Memories of Provence in Spring

   1916  
Memories of Provence in Spring
This spring I’m enjoying my Paris garden rather than preparing our Provence dream house for the annual onslaught of vacationing guests who lolled around the pool as their hostess (moi) made sure their every wish was satisfied before booking and welcoming the next round of guests. Such temporary tenants helped support our blessed and beloved house in the vines. Today I watch jardiniers extraordinaires tend with pride to “my” garden just a block from my Paris apartment, gently patting the mounds of compost as if encouraging the cuttings to grow strong. It reminds me of how the plants in our Provence garden were just as often plunked instead of lovingly placed in the soil. How I loved our roses and peonies; and how I hated deadheading them. Guests loved our spring flowering gardens, but we were rarely in Provence then and so we mostly enjoyed flowers from the local market.   Bountiful Provençal markets I wish my husband had been less ambitious when it came to his planting escapades. He enjoyed poring over seed catalogues and talking to plant vendors at the Vaison-la-Romaine marché terroir, just as he enjoyed softly cooing in coaxing tones to each and every seedling planted. But with over 400 local vendors waiting with fresh fruits and vegetables, baked goods, truffles, olives, honey, arts and crafts and other locally produced Provençal goods, there were no practical reasons for gardening except as a hobby. And our garden required more work than we could manage while commuting between two French homes and working full-time jobs. As for the potager, don’t get me wrong: I respect all gardeners, especially those with a knack for nurturing an organic garden without poisonous pesticides. Our Provence garden was so productive that it fed our guests and us as it raised feelings of dread and guilt. I tenaciously weeded when at the house; but I worked in Paris and there were travels that kept me away from Provence. I dreaded returning to the inevitable waiting weeds that magically sprouted several inches in a night after soaking Provençal rainstorms. The garden spoils It’s not that I didn’t love eating three types of lettuce, carrots, tomatoes and haricots verts. Zucchini grew faster than imaginable. Determined to use all, I stuffed them, sautéed them, baked loaves of zucchini bread and even brewed a mean soup that fooled a lot of people who didn’t like the vegetable. Not even a hungry family of ten could have consumed it all; but I drew the line at pickling. It wasn’t as if I didn’t try to share our bounty; neighbors often ducked into doorways upon spotting me approaching with an overflowing produce basket. They had their own and then some; inevitably I felt guilt about our success at farming. Reality challenges romantic dreams of owning two residences in France As J.P. Morgan supposedly said, “If you have to ask how much it costs, you can’t afford it.” That quote had personal meaning when the pool man came for pre-season maintenance as we hoped he wouldn’t find an expensive leak or tell us we’d have to use (expensive) city water to top off the (expensive) pool.  We couldn’t find well water, although we learned later that our lot was in a flood plain undisclosed at the time of purchase but revealed when we listed the property for sale. We paid experts to drill in search of water and even hired a local sourcellerie who waved a wand in search of water. Alas, the wand never waved back; our hunt for water it was a no-go reminiscent of a Marcel Pagnol film. Beautiful memories endure Still, sitting here in my Paris garden, I recall many nostalgic moments from that period of my life. Having cited all of the negatives of owning a second home (in reality, it owned us), some of my most precious memories took place there. My son and daughter-in-law’s wedding was a milestone in so many ways. Watching my oldest granddaughter run on the grass and pick strawberries was wonderful.  She still talks about our drive up to Mont Ventoux, where she immediately discovered three candy stands. She chatters about the candy summit without mentioning the stunning mountain views that reward Tour de France cyclists and white-knuckled drivers who take on the twisting hair-pin mountain curves with rockslides and few, if any, shoulder barricades to stop your car should you swerve to avoid the fallen rocks. Endless wine tours of the Côtes du Rhône region were a pleasure. I tried but never quite mastered the wine tasting technique of “swirl, sniff, sip, taste, spit most, swallow some” and sometimes we hired or drafted a designated driver for safe…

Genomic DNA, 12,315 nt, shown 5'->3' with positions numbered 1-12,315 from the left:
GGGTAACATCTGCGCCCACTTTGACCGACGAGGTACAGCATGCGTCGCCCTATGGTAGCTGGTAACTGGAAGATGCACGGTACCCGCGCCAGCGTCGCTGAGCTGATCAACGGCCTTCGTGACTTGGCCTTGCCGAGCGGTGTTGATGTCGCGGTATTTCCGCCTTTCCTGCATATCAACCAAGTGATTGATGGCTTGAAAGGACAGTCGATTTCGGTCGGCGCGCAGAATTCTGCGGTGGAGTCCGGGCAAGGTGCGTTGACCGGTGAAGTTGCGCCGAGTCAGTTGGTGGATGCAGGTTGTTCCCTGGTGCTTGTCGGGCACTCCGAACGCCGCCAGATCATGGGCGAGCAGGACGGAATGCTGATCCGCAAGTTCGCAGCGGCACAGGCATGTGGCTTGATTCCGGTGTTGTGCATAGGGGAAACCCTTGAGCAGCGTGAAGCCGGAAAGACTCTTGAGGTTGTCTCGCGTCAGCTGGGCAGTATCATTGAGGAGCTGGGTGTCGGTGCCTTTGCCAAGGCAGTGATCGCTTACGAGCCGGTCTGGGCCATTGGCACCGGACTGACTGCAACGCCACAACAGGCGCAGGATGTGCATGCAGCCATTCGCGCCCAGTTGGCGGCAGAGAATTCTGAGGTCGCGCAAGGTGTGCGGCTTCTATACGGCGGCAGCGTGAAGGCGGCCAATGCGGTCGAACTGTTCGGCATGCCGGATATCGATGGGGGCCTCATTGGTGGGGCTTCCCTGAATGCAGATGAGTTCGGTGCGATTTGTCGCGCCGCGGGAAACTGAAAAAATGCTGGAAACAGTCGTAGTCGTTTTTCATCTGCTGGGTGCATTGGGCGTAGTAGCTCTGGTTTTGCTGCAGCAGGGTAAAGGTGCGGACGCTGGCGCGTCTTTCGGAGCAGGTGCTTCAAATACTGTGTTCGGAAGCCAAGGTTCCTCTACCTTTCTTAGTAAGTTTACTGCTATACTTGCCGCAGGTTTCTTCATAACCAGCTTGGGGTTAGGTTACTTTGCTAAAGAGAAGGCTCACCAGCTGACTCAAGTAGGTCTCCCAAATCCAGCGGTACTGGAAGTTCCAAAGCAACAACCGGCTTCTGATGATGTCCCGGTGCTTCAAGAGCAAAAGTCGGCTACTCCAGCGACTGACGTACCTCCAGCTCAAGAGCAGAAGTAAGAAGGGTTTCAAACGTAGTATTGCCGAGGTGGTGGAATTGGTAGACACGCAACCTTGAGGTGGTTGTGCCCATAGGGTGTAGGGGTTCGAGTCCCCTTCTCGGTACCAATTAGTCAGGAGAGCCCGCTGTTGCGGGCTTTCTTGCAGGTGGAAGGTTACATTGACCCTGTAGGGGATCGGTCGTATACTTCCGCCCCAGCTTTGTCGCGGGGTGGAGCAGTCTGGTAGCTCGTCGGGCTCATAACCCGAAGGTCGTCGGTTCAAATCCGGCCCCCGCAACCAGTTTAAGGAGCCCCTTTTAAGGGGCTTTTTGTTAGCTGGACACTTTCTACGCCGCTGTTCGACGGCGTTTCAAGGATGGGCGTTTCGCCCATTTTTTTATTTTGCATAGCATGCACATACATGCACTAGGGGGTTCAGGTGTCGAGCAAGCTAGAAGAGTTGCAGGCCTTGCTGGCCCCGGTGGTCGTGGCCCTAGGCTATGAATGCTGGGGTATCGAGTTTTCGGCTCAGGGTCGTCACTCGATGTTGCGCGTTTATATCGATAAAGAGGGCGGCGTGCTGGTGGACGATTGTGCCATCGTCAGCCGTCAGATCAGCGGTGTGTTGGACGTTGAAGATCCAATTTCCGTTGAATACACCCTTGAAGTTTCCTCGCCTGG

• SUBSCRIBE
  • ALREADY SUBSCRIBED?

More in Bonjour Paris, Cotes du Rhone, France, French tourism, French wine, karen fawcett, luxembourg garden, Mont Ventoux, Paris, Provence, Roman ruins, TDF, TGV fast train, Theatre antique oran, Tour de France, Vaison Danse, Vaison-la-Romaine, wine tasting

Previous Article Best Travel Companion—“Portraits of France”
Next Article French News: Cannes Film Festival, Woody Allen, “Carla,” Sarkozy & Strauss-Kahn